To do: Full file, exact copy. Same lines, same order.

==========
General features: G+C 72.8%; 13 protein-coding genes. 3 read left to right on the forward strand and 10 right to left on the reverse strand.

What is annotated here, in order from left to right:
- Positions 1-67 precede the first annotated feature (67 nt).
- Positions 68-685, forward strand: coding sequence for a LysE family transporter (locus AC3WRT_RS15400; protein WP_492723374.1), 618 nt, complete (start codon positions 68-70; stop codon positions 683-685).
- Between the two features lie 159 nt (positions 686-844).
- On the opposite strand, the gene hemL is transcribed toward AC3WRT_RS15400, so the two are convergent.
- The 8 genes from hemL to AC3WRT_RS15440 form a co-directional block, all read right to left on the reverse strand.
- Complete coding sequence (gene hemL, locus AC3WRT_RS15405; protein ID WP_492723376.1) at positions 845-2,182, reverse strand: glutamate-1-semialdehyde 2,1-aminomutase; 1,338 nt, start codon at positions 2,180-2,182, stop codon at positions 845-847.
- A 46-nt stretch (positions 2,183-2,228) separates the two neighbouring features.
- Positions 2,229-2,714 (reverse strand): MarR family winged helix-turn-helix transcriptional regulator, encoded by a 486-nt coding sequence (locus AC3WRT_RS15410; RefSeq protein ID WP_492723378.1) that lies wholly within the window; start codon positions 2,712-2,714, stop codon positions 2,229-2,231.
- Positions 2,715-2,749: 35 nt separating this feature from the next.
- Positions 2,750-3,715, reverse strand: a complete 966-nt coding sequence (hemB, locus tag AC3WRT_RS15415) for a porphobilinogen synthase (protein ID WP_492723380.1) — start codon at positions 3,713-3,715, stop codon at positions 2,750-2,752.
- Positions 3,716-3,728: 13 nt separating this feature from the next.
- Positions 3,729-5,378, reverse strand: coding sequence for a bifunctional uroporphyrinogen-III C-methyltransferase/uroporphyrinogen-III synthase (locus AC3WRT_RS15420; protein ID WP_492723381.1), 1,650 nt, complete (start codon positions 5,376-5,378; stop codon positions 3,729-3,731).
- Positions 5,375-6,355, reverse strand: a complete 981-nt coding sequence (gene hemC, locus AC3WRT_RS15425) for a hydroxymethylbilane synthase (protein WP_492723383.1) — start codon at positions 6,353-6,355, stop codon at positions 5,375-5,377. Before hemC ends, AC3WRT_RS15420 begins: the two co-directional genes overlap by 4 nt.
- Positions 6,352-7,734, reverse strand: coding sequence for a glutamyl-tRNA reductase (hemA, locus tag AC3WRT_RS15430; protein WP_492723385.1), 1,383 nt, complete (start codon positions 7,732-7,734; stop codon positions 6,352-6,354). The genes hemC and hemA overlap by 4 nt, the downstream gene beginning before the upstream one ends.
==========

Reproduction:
General features: G+C 72.8%; 13 protein-coding genes. 3 read left to right on the forward strand and 10 right to left on the reverse strand.

What is annotated here, in order from left to right:
- Positions 1-67 precede the first annotated feature (67 nt).
- Positions 68-685, forward strand: coding sequence for a LysE family transporter (locus AC3WRT_RS15400; protein WP_492723374.1), 618 nt, complete (start codon positions 68-70; stop codon positions 683-685).
- Between the two features lie 159 nt (positions 686-844).
- On the opposite strand, the gene hemL is transcribed toward AC3WRT_RS15400, so the two are convergent.
- The 8 genes from hemL to AC3WRT_RS15440 form a co-directional block, all read right to left on the reverse strand.
- Complete coding sequence (gene hemL, locus AC3WRT_RS15405; protein ID WP_492723376.1) at positions 845-2,182, reverse strand: glutamate-1-semialdehyde 2,1-aminomutase; 1,338 nt, start codon at positions 2,180-2,182, stop codon at positions 845-847.
- A 46-nt stretch (positions 2,183-2,228) separates the two neighbouring features.
- Positions 2,229-2,714 (reverse strand): MarR family winged helix-turn-helix transcriptional regulator, encoded by a 486-nt coding sequence (locus AC3WRT_RS15410; RefSeq protein ID WP_492723378.1) that lies wholly within the window; start codon positions 2,712-2,714, stop codon positions 2,229-2,231.
- Positions 2,715-2,749: 35 nt separating this feature from the next.
- Positions 2,750-3,715, reverse strand: a complete 966-nt coding sequence (hemB, locus tag AC3WRT_RS15415) for a porphobilinogen synthase (protein ID WP_492723380.1) — start codon at positions 3,713-3,715, stop codon at positions 2,750-2,752.
- Positions 3,716-3,728: 13 nt separating this feature from the next.
- Positions 3,729-5,378, reverse strand: coding sequence for a bifunctional uroporphyrinogen-III C-methyltransferase/uroporphyrinogen-III synthase (locus AC3WRT_RS15420; protein ID WP_492723381.1), 1,650 nt, complete (start codon positions 5,376-5,378; stop codon positions 3,729-3,731).
- Positions 5,375-6,355, reverse strand: a complete 981-nt coding sequence (gene hemC, locus AC3WRT_RS15425) for a hydroxymethylbilane synthase (protein WP_492723383.1) — start codon at positions 6,353-6,355, stop codon at positions 5,375-5,377. Before hemC ends, AC3WRT_RS15420 begins: the two co-directional genes overlap by 4 nt.
- Positions 6,352-7,734, reverse strand: coding sequence for a glutamyl-tRNA reductase (hemA, locus tag AC3WRT_RS15430; protein WP_492723385.1), 1,383 nt, complete (start codon positions 7,732-7,734; stop codon positions 6,352-6,354). The genes hemC and hemA overlap by 4 nt, the downstream gene beginning before the upstream one ends.